Case Report
A 75-year-old female underwent bilateral sequential TKA with patellar resurfacing for Grade 4 osteoarthritis. The patient had no comorbidities. Surgeries were uneventful with good post-operative recovery and rehabilitation. Five years after the surgery, the patient had a fall from stairs and sustained a direct injury on the left knee. The patient had immediate swelling around knee with inability to extend the knee and walk without support due to severe pain on weight-bearing. The patient sought medical advice immediately. On examination, patients left knee was warm, tender, and swollen. There were swelling and skin discoloration. She was unable to actively extend her knee and knee range of motion (ROM) was painful. The patella was mobile and high riding on clinical examination. X-ray of the knee joint revealed patella alta, along with comminution at the lower end of patella suggesting an avulsion of patella tendon from the distal pole (Fig. 1). Magnetic resonance imaging of knee joint suggested patellar tendon avulsion from the distal pole.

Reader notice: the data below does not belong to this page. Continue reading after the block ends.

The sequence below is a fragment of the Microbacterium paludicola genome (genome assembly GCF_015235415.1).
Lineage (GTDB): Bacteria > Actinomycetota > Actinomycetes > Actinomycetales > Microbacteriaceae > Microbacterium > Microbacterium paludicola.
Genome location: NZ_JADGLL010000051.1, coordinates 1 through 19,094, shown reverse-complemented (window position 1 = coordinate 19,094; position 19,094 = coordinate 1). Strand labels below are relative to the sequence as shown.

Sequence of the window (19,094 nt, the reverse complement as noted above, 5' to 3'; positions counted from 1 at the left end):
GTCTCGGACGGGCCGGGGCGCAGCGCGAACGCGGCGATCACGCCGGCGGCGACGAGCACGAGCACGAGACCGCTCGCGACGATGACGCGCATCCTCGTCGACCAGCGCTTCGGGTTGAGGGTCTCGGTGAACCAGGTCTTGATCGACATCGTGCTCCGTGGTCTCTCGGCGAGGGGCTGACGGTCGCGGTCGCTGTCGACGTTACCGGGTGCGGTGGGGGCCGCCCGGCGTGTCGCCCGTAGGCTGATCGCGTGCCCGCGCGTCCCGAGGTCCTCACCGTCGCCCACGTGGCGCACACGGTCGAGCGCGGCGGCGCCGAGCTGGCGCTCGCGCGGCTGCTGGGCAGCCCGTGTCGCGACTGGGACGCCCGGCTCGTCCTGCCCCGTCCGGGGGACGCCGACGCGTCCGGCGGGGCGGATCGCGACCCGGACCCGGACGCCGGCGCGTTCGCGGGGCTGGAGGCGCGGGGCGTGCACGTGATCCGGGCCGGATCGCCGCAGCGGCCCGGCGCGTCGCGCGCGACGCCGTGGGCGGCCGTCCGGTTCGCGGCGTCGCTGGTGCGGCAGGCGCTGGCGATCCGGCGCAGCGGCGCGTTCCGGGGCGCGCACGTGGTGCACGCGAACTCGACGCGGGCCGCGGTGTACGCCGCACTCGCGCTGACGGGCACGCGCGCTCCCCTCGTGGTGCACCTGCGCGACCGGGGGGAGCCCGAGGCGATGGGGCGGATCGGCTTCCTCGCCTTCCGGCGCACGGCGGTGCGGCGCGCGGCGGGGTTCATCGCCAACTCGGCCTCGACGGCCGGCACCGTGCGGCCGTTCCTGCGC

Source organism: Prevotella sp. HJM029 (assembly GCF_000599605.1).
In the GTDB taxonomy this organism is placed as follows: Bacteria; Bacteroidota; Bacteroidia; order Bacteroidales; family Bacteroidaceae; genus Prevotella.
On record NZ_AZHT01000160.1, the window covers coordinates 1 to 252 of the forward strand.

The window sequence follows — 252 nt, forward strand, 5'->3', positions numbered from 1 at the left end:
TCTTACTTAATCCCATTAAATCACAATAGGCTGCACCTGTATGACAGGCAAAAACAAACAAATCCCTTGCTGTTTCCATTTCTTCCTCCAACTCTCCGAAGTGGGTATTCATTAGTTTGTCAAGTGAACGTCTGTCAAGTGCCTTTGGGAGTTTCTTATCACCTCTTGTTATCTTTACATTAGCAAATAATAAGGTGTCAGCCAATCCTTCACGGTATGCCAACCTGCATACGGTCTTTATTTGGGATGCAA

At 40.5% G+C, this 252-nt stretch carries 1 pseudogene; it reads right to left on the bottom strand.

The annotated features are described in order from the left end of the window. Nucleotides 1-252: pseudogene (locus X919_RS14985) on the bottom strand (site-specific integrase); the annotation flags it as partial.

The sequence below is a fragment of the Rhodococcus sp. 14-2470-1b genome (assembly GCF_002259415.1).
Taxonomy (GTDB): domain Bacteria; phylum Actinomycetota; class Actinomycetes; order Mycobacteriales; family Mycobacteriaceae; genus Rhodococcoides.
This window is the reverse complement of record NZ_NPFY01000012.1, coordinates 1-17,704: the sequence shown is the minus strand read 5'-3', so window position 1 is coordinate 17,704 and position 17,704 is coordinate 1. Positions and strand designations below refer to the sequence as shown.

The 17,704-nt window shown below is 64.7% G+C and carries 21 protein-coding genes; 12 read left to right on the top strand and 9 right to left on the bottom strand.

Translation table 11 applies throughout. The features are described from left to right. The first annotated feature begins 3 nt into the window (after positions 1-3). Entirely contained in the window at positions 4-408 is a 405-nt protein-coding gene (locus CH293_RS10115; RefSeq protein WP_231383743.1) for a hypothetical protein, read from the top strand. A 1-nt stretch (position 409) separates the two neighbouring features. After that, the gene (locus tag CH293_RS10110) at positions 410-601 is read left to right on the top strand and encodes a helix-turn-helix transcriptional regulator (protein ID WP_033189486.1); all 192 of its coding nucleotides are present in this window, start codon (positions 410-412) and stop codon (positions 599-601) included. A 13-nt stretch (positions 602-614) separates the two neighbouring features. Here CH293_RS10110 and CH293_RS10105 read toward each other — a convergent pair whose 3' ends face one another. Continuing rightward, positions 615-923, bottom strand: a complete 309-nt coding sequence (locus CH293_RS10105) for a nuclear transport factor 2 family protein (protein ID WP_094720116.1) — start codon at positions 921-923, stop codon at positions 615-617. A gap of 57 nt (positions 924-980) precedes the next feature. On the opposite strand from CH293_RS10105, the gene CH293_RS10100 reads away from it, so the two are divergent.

Surgical technique
Primary repair
The patellar tendon was primarily repaired by two techniques…
1. The distal portion of the patella tendon is sutured by two fiber tapes using the Krackow locking technique. The free end of the tapes which are four in number is then arranged as one medial, two central, and one lateral (Fig. 2).
Three parallel tunnels (medial, central, and lateral) (Fig. 2a) are drilled from distal to proximal in the patella using beath pin and 4.5 mm cannulated drill bit.